Hamlet a Domestic Play or a Commentary on Power Politics

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To what extent is Hamlet a domestic or a commentary of power politics at play?

In the early 1600s, the time that “Hamlet” was written, the themes of power politics related to the domestic would have been far more relevant to the audience as at this time, these two themes intertwined particularly within the monarchy which is hereditary meaning that the power comes from family. Again this link is demonstrated by James I’s 1603 speech to Parliament where he stated that he was “the Husband and the whole Isle [his] lawful wife” showing the domestic view of many political relations and also the idea of James I as a husband ruling over his country which was his wife. This also brings in another theme of power plays in Hamlet being demonstrated by patriarchal dominance, such as the power Polonius has over Ophelia. We also see the power of men on their families as a whole and how characters us their family links and loyalties to gain power.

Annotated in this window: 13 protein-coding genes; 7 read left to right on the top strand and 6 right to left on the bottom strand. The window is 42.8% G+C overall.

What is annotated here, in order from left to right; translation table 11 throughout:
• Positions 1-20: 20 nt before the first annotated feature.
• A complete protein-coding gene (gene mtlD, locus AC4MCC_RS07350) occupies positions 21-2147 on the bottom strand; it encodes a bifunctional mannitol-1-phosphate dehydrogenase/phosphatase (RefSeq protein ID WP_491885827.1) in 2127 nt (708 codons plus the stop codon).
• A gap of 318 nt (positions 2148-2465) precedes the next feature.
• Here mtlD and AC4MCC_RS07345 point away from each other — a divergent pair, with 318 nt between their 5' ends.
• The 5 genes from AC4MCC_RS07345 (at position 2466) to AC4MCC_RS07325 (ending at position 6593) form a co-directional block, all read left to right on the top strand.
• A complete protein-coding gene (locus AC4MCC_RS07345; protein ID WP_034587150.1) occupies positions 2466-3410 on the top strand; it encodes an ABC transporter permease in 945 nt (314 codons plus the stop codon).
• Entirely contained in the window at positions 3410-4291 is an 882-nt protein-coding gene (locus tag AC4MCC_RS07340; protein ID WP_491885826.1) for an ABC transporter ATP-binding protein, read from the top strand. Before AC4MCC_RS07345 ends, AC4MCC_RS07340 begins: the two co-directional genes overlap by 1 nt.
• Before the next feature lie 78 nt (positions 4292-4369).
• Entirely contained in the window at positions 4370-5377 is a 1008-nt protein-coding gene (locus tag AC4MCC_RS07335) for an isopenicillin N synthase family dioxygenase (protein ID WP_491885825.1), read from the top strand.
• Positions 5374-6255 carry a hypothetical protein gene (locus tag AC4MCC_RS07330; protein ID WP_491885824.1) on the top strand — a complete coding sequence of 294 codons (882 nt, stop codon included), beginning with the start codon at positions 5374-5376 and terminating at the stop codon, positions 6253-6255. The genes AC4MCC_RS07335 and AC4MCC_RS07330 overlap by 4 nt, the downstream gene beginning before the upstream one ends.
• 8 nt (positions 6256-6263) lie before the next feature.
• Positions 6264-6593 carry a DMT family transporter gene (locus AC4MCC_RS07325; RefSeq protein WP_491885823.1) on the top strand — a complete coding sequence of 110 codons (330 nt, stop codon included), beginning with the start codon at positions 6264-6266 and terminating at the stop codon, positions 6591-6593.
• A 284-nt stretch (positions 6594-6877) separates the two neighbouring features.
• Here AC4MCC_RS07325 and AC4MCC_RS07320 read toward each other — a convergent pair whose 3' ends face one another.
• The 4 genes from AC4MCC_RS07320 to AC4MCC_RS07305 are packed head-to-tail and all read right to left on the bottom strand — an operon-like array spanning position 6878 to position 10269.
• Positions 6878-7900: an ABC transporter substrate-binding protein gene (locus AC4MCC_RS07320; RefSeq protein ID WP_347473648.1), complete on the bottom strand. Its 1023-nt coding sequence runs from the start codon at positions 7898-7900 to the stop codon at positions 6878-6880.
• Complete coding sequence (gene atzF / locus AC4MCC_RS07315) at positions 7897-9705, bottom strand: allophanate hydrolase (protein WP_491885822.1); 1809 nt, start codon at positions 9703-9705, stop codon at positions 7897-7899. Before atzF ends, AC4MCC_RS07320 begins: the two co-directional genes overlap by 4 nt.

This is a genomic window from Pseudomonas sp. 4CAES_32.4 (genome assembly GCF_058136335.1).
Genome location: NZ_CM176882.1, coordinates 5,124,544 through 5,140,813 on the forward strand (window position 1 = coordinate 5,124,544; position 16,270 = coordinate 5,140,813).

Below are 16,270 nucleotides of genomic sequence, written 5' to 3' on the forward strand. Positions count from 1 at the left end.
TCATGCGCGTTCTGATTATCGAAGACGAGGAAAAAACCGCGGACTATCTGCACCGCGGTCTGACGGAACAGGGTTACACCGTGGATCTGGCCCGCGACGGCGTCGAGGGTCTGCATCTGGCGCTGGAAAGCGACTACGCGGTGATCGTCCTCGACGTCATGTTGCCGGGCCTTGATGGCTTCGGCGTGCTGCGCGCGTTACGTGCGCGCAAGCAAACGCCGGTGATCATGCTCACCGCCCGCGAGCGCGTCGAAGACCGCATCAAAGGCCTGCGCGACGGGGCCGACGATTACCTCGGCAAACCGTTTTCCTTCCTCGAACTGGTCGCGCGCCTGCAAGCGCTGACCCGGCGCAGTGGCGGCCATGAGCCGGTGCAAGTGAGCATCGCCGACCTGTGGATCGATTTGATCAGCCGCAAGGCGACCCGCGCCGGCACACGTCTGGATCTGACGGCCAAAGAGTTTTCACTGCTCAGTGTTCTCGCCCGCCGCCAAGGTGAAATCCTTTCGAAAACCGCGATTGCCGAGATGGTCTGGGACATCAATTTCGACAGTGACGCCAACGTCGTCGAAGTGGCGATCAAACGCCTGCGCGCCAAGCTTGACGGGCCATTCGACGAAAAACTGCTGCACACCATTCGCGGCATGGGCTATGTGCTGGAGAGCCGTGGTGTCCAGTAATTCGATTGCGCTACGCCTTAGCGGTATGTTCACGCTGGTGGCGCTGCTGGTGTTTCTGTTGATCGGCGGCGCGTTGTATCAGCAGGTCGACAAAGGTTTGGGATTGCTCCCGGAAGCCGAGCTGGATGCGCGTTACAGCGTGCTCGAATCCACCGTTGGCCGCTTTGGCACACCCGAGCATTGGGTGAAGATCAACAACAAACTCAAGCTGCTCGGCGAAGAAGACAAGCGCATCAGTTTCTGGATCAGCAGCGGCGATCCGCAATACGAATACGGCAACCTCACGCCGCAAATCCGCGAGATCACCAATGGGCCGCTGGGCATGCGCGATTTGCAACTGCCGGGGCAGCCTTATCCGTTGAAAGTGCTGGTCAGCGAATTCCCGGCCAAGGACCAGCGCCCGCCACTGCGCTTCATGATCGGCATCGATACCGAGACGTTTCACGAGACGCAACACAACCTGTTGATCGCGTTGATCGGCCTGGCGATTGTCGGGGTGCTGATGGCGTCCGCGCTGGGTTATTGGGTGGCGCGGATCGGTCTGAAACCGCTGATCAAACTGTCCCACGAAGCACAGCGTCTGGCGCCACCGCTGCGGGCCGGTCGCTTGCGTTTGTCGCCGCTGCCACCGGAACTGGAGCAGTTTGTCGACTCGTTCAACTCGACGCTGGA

Throughout “Hamlet” we see a number of sons avenging their fathers’ deaths, including old and young Fortinbras, Laertes and Polonius and old and young Hamlet. These draw attention to the domestic tragedy element of “Hamlet” and as to whether Hamlet seeks revenge for his father’s death due to his love for his father or because of his duty to him and the power Old Hamlet’s ghost has over Hamlet. When we see Hamlet speaking to the Ghost of Old Hamlet, it seems to be a close relationship with Old Hamlet expressing concerns for his son, stating “taint not the mind” suggesting that Hamlet should not allow the act of revenge to “taint” his morality. This is a bizarre ask from Old Hamlet as murder will undoubtedly affect Hamlet’s sense of morality. However, within their conversation, Hamlet’s obligation to avenge his father is also made apparent by the ghost himself who tells Hamlet that after hearing what he has to say, Hamlet will be “bound” to revenge. The word “bound” shows how Hamlet’s father expects Hamlet to avenge him and...
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